What records were you doing between the mid-'80s and the early '90s?

After Black Snakes,I made a record called Three Songs on a Trip to the United States,which had three originals on one side, and the other side was live, recorded at some festival in Switzerland. Then after that, I was still interested in the possibilities of making music. I did some independent projects in the mid-'80s with Connie Plank and Mobius. I produced the Chills, Phil Wilson for Creation, Primal Scream's first album. I really liked him [Phil Wilson]--great songwriter, very nice man, very good man. Interesting stuff, very strange stuff. When I say strange, I just mean that he's got a certain character to it which you can hear how it relates to what everybody else conceives of as standard functional pop music--"this will do the job, right?" And yet it's got this slight angle on things. So for me, it was interesting enough. I produced a Shop Assistants album, I think I did something with Mighty Lemon Drops maybe, can't remember exactly. Did some work with Alan McGee at Creation.

Then left England, moved to Germany. I couldn't stand it anymore and went to Germany and starting working there a bit. But I wasn't making much music until I met Albert Muhlen, this man I started working with recently. Since '87, he and I have made some recordings together. Some of them have been on record. We made a couple of singles, we produced a few things for other people. We put a song in Derek Jarman's Last of England.I produced that soundtrack, so we were able to get a song into this film. Then we made an album for Glass--I think 1000 of them exist in the world, not even that, maybe 700, 800, like Corky's.A rarity. But I was just kind of out of it I wasn't really thinking so much about it. I wasn't not thinking about it. I did it when it came up. When there was something to do, I did it. When there was nothing to do, I didn't think about it.

Then David Grubbs came to Germany and called me, and we talked on the phone, 'cause we'd been put in contact with each other by a German journalist named Diedrich Diederichsen.

How did you end up back in the States?

We made this demo of like six, seven songs and gave it to Drag City. David gave it to Drag City without saying anything to me about it. He just said, there's a label in Chicago that would do something with you if you were interested in it. I thought it would be interesting to try to do something, maybe. And they've been fantastic. Also, my situation in Germany changed. My living situation changed. I was doing a little bit of advertising music and that kind of stuff in Germany, and involved more in art than music, although I did some producing there. I produced a couple of Dutch bands, one thing for a German band. I hadn't lived here in a long time. My mother became ill, so I was drawn here more and more, and spending more and more time here as of about 1993. So the past three years, I've spent more time in America, a lot of time in Texas.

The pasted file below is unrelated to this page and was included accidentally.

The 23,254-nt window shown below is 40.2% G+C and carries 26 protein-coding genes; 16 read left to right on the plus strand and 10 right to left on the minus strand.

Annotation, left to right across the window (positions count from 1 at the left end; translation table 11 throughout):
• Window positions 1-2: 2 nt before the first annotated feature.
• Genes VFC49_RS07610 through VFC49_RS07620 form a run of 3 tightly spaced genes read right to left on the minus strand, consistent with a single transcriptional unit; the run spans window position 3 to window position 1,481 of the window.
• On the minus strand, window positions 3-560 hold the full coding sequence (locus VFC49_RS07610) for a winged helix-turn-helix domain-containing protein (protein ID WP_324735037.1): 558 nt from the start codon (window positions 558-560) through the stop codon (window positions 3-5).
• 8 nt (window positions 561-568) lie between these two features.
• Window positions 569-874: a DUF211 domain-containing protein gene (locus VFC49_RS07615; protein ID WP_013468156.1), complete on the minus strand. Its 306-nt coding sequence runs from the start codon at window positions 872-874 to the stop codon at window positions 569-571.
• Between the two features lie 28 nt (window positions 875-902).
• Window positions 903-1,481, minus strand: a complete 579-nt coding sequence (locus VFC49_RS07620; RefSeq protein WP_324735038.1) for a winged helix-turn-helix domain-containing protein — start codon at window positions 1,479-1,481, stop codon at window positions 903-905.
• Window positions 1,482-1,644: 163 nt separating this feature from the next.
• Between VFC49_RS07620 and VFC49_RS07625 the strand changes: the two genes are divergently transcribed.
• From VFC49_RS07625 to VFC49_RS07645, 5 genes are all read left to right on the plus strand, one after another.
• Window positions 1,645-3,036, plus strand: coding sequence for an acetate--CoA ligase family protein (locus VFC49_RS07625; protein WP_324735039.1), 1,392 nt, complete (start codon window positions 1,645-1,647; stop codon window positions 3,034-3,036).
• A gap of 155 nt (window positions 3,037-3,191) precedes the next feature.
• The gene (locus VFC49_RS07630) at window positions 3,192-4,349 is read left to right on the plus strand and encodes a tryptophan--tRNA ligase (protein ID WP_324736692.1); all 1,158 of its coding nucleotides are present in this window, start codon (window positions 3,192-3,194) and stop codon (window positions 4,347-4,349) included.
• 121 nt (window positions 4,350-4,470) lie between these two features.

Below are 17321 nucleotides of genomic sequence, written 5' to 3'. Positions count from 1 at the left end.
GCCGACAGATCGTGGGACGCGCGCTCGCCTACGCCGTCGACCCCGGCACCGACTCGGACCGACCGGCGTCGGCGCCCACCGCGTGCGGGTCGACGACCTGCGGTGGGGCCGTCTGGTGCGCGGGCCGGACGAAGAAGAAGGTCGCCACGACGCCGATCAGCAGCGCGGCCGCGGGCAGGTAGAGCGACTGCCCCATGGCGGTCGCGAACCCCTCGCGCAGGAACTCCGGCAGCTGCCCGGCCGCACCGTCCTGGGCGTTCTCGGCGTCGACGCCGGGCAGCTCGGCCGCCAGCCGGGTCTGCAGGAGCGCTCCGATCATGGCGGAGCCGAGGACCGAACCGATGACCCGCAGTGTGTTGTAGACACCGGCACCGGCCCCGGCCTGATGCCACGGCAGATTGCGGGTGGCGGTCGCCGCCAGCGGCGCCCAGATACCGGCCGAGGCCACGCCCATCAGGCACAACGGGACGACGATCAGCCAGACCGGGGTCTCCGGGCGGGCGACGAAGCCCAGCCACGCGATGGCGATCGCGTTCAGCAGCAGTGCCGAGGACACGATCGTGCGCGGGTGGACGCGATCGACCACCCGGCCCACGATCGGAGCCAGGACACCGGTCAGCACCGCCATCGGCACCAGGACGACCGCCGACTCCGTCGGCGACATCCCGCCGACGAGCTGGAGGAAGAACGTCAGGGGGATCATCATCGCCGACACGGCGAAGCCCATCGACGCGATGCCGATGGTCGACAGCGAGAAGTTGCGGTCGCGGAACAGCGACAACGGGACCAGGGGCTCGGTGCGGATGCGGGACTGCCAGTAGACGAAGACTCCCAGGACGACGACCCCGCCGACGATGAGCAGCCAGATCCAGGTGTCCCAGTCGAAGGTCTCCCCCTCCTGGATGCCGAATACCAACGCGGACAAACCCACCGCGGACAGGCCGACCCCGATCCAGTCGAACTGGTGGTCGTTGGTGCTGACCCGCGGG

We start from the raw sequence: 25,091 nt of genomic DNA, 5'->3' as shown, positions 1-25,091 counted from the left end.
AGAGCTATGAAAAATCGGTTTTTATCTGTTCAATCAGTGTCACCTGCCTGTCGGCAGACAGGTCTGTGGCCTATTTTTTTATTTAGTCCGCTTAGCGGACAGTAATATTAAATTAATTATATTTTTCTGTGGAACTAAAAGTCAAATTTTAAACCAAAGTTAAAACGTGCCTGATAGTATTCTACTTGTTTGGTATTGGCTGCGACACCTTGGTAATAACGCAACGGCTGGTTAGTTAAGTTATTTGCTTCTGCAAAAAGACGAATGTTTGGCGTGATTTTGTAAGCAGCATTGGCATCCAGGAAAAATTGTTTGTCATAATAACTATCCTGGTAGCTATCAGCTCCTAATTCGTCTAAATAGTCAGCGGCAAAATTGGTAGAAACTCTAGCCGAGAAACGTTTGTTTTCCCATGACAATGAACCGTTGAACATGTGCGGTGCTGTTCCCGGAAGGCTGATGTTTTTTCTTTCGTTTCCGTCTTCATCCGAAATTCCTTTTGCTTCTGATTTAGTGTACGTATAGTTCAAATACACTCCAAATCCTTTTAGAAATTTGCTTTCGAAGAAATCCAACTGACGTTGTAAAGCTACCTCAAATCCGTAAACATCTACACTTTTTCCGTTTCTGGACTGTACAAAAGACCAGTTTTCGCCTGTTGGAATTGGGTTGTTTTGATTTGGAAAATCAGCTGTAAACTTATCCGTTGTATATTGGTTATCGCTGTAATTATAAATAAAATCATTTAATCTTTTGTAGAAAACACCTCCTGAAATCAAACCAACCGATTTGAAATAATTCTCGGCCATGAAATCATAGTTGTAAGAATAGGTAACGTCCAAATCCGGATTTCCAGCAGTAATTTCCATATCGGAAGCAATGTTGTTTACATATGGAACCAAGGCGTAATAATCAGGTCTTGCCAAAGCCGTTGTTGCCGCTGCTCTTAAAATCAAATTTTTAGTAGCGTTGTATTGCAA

I just look at it, and this thing with Drag City actually clicked. It's real. We're doing business, and it works. It pays for itself, and even makes a little money. I had been, I guess, culturally alienated for a long time from this country, partly by choice. I just didn't want to be part of it. But being here, and having a chance to work again--I started coming over, starting teaching at art school here in Southern California. I started doing some lecturing over there.

It's really a world of possibilities. I never did develop a strategy, never had a master plan after a certain point. I maybe had an idea at the beginning of what I wanted to do, but that fell away. So since then, my cultural life has been pretty ad hoc. Do this? Is that interesting to do? Yes, okay, well, let's go do that. Is this interesting to do? No. I'd just decide. The luxury that I have is that I don't have a huge baggage of a certain kind of success to carry around. And people expect certain kinds of things of you if you have a certain kind of success. And it's easy to become a failure. I mean, I've been a failure from the beginning, no problem, in conventional terms.

Do you see a linkage between the various incarnations of Red Krayola?

Absolutely. I would say that the continuity between them is that I find that we deal, pretty much, with the same kinds of problems. Our attitude remains fairly much the same. It's defined by experimentation--a will to experiment, and a will not to repeat, and a will not to reproduce. Those three things, I would say, inform the decisions that we make. At the same time, it's like wanting to get up on that line where you arouse somebody's understanding that you are like, here's something we know, here's something we understand, but let's twist it this way. Just the possibility of learning is a thing that keeps one going. I would say that that informs every band--every band learns what it can do. Every lineup learns what it can do, it finds out what it can do.

The conditions which operate obviously affect the music. Listen to Kangaroo.Kangaroofor me is a record that is just like Parable of Arable Landor any other record we make in the sense that there is a set of dominant ideas which inform most consumption of music and most production of music in a particular period. In the '60s, it was this kind of psychedelic blah blah blah, and counterculture and youth thing and all that sort of stuff. And we wanted to kind of go, yes and no. We want to be dissidents of the people to whom we should most propitiously belong.